Wage theft in Australia is systemic, sustained and shameful and workers are often too scared to speak out in fear of repercussions, according to a scathing Senate inquiry report, which calls for new laws to protect employees.
A Senate committee – set up in 2019 to investigate the unlawful underpayment of employees – has made 19 recommendations to stop the practice.
One key recommendation is for the federal government to change the Fair Work Act to outlaw wage theft.
The legislation would apply to the theft of all employee renumeration, including loadings, penalty rates, overtime, leave, allowances and the superannuation guarantee.
It follows a string of high-profile underpayment cases at celebrity-headed hospitality venues and at some of nation’s biggest employers, including Qantas, NAB, CBA, Coles, Woolworths, Super Retail Group and the ABC.
The Senate committee found the current legislative and regulatory framework was inadequate for pursuing wage and superannuation theft.
“Systemic wage theft is often a deliberate decision of businesses that participate in a race to the bottom to bring down wages and increase profit,” the report said.
The Senate committee recommended increasing penalties for wage theft, and to make it illegal for bosses to pay staff under the minimum wage.
“Non-compliance with Australia’s minimum employment laws has become pervasive, as well as ‘endemic’ in certain sectors, and [this] highlights the need for government action,” the report said.
Hospitality, retail, horticulture, franchise-heavy [businesses] and higher education were highlighted as some of the worst-offending sectors.
One witness told the inquiry: “In hospitality, exploitation has become the norm … I once complained to my boss about the overtime work. He said, ‘Well, suck it up. Look around you! Everyone is working the same way. It’s been like this forever’.”
The report said a variety of sources indicated that underpayment affected thousands of workers, “robbing them – and the Australian economy – of billions of dollars every year.”
In 2020, PwC estimated around 13 per cent of Australia’s total workforce were affected by underpayment, with higher rates in certain industries, such as the hospitality sector.
It used Fair Work Ombudsman data to estimate the cash value of underpayment by industry, estimating it to total around $1.35 billion per year:
Industry Super Australia estimated the gap between what should have been paid and what was paid in 2018-19 to be $5 billion, affecting around a quarter of the workforce, or nearly three million people.
“As a result of underpayments, future generations of workers will have to foot the bill for ‘missing’ savings through extra taxes to supplement government pensions that should have been covered by employer superannuation guarantee contributions,” the report said.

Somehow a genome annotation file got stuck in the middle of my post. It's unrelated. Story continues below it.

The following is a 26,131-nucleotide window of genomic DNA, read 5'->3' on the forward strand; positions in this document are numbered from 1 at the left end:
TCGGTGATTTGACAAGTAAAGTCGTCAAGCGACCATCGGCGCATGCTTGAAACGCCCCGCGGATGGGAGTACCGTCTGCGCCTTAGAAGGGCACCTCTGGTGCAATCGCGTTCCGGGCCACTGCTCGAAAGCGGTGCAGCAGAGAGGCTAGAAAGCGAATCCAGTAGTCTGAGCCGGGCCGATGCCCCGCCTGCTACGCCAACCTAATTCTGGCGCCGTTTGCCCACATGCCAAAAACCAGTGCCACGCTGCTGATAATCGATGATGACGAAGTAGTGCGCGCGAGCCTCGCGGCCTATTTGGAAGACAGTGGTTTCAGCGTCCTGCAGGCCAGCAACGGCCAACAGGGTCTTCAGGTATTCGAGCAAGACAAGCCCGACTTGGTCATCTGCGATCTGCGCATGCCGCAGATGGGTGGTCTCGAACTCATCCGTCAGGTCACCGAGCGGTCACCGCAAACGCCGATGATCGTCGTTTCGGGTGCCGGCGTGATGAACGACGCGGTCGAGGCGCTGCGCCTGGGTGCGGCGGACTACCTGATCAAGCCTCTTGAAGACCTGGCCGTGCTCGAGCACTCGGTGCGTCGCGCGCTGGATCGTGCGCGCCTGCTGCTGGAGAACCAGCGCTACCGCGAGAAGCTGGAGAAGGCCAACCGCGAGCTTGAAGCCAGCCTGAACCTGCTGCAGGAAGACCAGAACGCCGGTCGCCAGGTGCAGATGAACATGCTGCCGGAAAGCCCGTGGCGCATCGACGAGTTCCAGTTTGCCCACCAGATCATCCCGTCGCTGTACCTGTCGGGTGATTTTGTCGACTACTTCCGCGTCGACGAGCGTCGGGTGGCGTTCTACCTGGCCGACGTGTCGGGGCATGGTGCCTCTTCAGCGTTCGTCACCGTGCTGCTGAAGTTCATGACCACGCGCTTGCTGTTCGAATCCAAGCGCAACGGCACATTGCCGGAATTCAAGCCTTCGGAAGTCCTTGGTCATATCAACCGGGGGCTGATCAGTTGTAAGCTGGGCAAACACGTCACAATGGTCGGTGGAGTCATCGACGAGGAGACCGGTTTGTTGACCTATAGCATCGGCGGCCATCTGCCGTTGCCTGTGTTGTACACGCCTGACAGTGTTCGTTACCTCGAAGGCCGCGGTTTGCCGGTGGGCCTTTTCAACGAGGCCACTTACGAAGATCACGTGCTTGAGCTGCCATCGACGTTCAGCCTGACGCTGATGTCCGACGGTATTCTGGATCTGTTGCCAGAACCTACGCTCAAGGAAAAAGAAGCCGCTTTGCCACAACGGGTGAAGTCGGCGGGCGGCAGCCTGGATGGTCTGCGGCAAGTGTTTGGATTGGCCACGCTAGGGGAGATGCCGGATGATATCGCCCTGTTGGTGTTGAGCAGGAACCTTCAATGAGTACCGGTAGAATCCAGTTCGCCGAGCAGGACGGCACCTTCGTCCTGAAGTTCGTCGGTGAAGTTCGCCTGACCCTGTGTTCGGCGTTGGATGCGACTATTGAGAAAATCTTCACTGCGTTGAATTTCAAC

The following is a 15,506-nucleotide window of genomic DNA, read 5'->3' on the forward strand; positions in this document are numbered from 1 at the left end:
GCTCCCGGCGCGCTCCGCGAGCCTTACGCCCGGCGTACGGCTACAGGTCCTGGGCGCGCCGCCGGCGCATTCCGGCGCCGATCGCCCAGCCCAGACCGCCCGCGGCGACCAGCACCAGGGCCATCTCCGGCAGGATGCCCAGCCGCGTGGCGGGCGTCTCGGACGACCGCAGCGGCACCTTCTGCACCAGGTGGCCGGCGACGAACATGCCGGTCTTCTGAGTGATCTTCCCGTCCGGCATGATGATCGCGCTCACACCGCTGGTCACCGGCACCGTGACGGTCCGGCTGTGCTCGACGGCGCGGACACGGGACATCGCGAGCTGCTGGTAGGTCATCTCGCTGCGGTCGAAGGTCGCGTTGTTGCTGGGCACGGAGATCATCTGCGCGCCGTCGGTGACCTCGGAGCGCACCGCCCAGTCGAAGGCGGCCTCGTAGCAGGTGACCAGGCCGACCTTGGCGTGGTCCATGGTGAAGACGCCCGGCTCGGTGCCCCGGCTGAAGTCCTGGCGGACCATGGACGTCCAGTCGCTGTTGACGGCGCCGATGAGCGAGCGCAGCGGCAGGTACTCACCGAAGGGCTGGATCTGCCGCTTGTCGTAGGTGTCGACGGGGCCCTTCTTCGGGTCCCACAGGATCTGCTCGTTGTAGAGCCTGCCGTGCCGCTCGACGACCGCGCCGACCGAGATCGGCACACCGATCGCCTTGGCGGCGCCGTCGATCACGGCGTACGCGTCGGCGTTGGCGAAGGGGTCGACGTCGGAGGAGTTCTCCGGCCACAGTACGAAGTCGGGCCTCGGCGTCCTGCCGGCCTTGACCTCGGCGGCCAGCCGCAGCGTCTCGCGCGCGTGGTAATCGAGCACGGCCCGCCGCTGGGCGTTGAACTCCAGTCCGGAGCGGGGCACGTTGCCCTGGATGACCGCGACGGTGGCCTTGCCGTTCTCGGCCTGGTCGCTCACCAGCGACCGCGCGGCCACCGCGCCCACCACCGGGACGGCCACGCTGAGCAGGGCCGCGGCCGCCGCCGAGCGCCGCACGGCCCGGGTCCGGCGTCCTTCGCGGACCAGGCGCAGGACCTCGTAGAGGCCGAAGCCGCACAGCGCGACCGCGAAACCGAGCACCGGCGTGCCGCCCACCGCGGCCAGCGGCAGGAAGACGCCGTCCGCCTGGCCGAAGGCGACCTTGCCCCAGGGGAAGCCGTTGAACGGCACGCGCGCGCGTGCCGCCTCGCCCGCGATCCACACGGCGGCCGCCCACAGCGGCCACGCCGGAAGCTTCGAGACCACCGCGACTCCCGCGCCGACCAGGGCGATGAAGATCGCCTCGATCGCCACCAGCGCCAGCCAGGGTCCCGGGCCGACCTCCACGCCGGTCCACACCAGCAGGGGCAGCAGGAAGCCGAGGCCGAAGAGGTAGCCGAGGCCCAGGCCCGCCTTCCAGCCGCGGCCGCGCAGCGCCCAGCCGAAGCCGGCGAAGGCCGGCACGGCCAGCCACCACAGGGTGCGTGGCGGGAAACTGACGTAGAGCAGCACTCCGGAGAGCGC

ATO under fire
The committee said it had heard that the Australian Taxation Office (ATO) took “a permissive approach to superannuation theft”.
“The ATO, the committee was informed, does not properly penalise non-compliant employers and repeat offenders,” its report said.
“Furthermore, the ATO does not communicate with employees that have a superannuation theft claim, and it does not have accurate visibility of the extent of unpaid superannuation, despite the introduction of Single Touch Payroll, which theoretically makes it more visible.”
Wage theft, exploitation and modern slavery are often reported as isolated scandals – but for many new Australians, they’re a fact of life.
The report contains several recommendations to protect migrant workers, including protecting whistleblowers and temporary visa holders who report exploitation or wage theft.
It found that deliberate underpayment was usually rife in labour-intensive industries, which have a high proportion of unskilled workers and where insecure employment arrangements are common.
“Often these industries have low levels of union membership, and they tend to employ a high proportion of workers on temporary visas, or undocumented migrants,” the report noted.
The committee – which included five Labor members, four from the Coalition, Greens senator Mehreen Faruqi and independent senator Rex Patrick – also examined the diminished power of unions to enter workplaces and investigate wage-theft claims.
Government senators on the committee tabled a dissenting report, commenting on each of the recommendations in the report.
“Throughout its period in office, the Australian Government has introduced a raft of measures to support the rights of employees in this regard,” the Coalition senators said.
“In our view, the Majority Report insufficiently considers the positive impact of these measures and proposes a range of recommendations which are insufficiently supported by evidence.”